Toiletries: I was glad that I brought shampoo and body wash. The hotels will supply you with both but they may not be brands that you’re familiar with. Don’t forget your deodorant and toothbrush/toothpaste either.
Snacks: You may get hungry while you’re hiking and it’s nice to have some food from home. I brought a few Larabars from home which I ate while hiking up Tiger’s Nest.
Medication: Bring all your medication from home. I also bring along melatonin since it helps me adjust when I have jet lag. I didn’t have any prescription motion sickness medication with me and I wish I did since the roads in Bhutan are very windy and I almost got car sick a couple of times.
Daypack: You’ll want a daypack to carry your daily essentials in. I brought along the Vanguard Havana 41 since I always carry extra lenses and it has space at the bottom to hold them. There’s a divider at the top to separate personal items from the compartment that holds the lenses. If you need a daypack that’s suitable for your photography gear, I highly recommend this one.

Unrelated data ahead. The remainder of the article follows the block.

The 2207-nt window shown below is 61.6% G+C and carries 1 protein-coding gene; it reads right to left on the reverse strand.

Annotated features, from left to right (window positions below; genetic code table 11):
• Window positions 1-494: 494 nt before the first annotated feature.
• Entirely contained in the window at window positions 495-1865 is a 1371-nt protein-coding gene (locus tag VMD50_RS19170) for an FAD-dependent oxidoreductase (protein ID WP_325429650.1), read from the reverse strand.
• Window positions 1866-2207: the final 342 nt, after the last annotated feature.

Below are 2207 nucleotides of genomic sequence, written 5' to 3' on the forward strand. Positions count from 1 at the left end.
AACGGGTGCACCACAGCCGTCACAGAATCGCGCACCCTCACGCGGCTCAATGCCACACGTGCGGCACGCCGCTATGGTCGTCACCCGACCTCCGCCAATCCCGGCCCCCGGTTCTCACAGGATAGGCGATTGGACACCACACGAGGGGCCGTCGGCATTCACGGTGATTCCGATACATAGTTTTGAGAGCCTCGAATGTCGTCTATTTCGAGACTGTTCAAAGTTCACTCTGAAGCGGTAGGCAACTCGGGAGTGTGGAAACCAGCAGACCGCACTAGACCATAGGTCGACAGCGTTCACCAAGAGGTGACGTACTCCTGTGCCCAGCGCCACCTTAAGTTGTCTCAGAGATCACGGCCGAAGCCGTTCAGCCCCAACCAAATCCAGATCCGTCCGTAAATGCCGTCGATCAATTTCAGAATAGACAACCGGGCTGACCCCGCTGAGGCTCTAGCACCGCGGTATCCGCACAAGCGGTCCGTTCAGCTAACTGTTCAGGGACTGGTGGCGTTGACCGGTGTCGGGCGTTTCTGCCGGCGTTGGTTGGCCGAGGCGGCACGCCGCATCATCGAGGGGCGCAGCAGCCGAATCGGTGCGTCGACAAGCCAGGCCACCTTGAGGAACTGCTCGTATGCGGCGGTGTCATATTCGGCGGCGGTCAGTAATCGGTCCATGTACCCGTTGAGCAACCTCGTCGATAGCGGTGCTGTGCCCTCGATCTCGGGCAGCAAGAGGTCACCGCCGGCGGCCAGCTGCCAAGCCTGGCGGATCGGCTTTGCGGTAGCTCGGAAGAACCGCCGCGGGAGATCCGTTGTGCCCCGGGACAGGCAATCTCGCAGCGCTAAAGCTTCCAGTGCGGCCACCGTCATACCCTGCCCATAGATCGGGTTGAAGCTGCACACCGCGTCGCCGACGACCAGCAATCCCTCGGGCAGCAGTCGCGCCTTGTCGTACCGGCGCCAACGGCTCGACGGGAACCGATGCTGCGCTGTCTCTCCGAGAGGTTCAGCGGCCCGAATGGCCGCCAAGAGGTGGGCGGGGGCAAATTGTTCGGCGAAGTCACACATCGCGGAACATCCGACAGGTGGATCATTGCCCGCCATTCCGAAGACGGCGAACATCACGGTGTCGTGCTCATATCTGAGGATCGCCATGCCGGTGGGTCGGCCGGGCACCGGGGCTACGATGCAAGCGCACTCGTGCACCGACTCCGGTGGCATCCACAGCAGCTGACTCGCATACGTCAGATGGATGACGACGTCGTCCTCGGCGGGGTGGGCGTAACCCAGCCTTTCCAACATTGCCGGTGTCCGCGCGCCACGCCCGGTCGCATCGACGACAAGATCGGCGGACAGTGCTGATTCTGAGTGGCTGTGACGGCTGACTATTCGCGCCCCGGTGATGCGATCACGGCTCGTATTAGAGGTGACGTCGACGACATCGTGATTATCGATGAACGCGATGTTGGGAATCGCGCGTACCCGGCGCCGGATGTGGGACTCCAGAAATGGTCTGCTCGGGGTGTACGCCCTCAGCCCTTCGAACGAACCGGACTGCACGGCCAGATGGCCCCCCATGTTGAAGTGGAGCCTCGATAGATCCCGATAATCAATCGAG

International adapter: Electricity runs at 220-240 volts so there’s a good chance that you will need an adapter in order to charge your electronics. I’ve used this Kensington international adapter for years; it has multiple plug options and comes with 2 USB ports, which is handy when you’re in a hotel with only one outlet (common in Bhutan).
Your cell phone: You likely won’t have service so consider buying a local Bhutanese SIM card if you need to be connected.
Cash: Bhutan has ATMs but they can be a little unreliable. I didn’t spend a lot of money but did manage to buy a couple souvenirs, a few beers and I also brought along enough to give my driver and guide a good tip ($10-15 per day is average).
The average person isn’t going to bring all this gear but I want to give you an idea of what I packed. My photo gear took up a lot of room in my luggage but I still managed to bring carry-on only luggage.